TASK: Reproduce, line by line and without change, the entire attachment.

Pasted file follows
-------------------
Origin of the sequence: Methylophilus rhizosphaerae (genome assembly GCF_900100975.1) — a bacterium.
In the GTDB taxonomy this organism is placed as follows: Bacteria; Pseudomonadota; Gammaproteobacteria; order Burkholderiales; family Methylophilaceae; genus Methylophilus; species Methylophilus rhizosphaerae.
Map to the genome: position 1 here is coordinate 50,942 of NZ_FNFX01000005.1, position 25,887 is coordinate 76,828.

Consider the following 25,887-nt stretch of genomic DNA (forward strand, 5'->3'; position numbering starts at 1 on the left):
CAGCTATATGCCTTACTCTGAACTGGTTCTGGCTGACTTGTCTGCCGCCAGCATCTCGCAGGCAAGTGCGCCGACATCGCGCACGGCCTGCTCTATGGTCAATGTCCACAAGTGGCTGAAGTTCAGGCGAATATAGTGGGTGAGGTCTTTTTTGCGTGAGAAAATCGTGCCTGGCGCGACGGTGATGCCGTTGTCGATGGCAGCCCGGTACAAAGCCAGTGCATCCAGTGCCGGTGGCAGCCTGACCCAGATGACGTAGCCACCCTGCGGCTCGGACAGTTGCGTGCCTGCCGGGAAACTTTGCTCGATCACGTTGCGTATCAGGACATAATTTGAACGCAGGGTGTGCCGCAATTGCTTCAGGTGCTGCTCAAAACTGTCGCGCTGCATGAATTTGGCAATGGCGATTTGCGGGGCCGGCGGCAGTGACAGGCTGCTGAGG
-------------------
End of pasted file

Origin of the sequence: Methylophilus rhizosphaerae (genome assembly GCF_900100975.1) — a bacterium.
In the GTDB taxonomy this organism is placed as follows: Bacteria; Pseudomonadota; Gammaproteobacteria; order Burkholderiales; family Methylophilaceae; genus Methylophilus; species Methylophilus rhizosphaerae.
Map to the genome: position 1 here is coordinate 50,942 of NZ_FNFX01000005.1, position 25,887 is coordinate 76,828.

Consider the following 25,887-nt stretch of genomic DNA (forward strand, 5'->3'; position numbering starts at 1 on the left):
CAGCTATATGCCTTACTCTGAACTGGTTCTGGCTGACTTGTCTGCCGCCAGCATCTCGCAGGCAAGTGCGCCGACATCGCGCACGGCCTGCTCTATGGTCAATGTCCACAAGTGGCTGAAGTTCAGGCGAATATAGTGGGTGAGGTCTTTTTTGCGTGAGAAAATCGTGCCTGGCGCGACGGTGATGCCGTTGTCGATGGCAGCCCGGTACAAAGCCAGTGCATCCAGTGCCGGTGGCAGCCTGACCCAGATGACGTAGCCACCCTGCGGCTCGGACAGTTGCGTGCCTGCCGGGAAACTTTGCTCGATCACGTTGCGTATCAGGACATAATTTGAACGCAGGGTGTGCCGCAATTGCTTCAGGTGCTGCTCAAAACTGTCGCGCTGCATGAATTTGGCAATGGCGATTTGCGGGGCCGGCGGCAGTGACAGGCTGCTGAGG